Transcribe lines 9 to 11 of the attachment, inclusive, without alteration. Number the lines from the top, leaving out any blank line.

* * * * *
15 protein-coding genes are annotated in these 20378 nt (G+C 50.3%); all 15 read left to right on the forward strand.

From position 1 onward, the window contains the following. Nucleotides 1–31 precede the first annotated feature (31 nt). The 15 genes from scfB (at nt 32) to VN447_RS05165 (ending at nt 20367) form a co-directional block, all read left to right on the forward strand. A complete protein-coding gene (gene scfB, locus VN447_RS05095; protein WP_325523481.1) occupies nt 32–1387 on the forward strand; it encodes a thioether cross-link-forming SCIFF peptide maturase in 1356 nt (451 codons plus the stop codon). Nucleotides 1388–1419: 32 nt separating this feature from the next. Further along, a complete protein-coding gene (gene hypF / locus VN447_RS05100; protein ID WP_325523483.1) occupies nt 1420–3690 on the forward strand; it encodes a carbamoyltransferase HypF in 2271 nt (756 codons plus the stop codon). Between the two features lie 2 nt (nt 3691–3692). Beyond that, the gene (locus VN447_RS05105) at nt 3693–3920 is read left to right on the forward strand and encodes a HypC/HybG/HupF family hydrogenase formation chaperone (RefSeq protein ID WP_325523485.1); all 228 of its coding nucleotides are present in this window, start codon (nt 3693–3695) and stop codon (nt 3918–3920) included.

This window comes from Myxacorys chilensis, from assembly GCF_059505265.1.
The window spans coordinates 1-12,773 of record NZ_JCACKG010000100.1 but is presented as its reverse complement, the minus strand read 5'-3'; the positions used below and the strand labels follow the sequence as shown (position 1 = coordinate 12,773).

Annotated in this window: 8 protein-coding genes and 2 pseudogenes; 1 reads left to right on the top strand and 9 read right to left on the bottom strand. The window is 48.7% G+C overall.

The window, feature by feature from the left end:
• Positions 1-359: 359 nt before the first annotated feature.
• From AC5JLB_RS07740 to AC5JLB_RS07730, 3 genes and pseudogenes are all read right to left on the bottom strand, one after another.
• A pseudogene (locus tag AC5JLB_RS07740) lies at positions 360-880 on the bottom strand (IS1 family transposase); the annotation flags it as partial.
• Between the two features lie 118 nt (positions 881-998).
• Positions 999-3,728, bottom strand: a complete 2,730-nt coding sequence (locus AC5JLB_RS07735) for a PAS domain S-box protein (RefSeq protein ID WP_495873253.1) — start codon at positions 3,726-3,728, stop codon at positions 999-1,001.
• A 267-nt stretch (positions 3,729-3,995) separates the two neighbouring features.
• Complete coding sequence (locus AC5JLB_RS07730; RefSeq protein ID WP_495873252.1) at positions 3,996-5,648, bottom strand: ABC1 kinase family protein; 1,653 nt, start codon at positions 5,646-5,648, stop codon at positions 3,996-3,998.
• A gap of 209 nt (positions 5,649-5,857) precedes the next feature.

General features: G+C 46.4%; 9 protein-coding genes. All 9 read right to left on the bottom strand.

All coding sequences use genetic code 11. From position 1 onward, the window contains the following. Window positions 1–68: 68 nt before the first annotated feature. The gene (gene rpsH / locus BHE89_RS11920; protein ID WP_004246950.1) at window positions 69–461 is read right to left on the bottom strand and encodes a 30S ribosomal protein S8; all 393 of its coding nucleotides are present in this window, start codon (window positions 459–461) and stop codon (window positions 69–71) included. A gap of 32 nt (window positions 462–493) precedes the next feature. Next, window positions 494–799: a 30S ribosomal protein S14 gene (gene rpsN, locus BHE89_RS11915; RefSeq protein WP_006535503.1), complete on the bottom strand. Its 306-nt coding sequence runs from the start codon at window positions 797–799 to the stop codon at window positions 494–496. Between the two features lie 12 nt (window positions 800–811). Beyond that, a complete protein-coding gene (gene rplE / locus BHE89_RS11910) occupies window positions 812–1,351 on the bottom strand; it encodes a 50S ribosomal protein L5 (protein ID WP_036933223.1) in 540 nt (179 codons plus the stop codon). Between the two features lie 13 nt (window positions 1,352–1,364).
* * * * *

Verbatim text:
• A pseudogene (locus tag AC5JLB_RS07740) lies at positions 360-880 on the bottom strand (IS1 family transposase); the annotation flags it as partial.
• Between the two features lie 118 nt (positions 881-998).
• Positions 999-3,728, bottom strand: a complete 2,730-nt coding sequence (locus AC5JLB_RS07735) for a PAS domain S-box protein (RefSeq protein ID WP_495873253.1) — start codon at positions 3,726-3,728, stop codon at positions 999-1,001.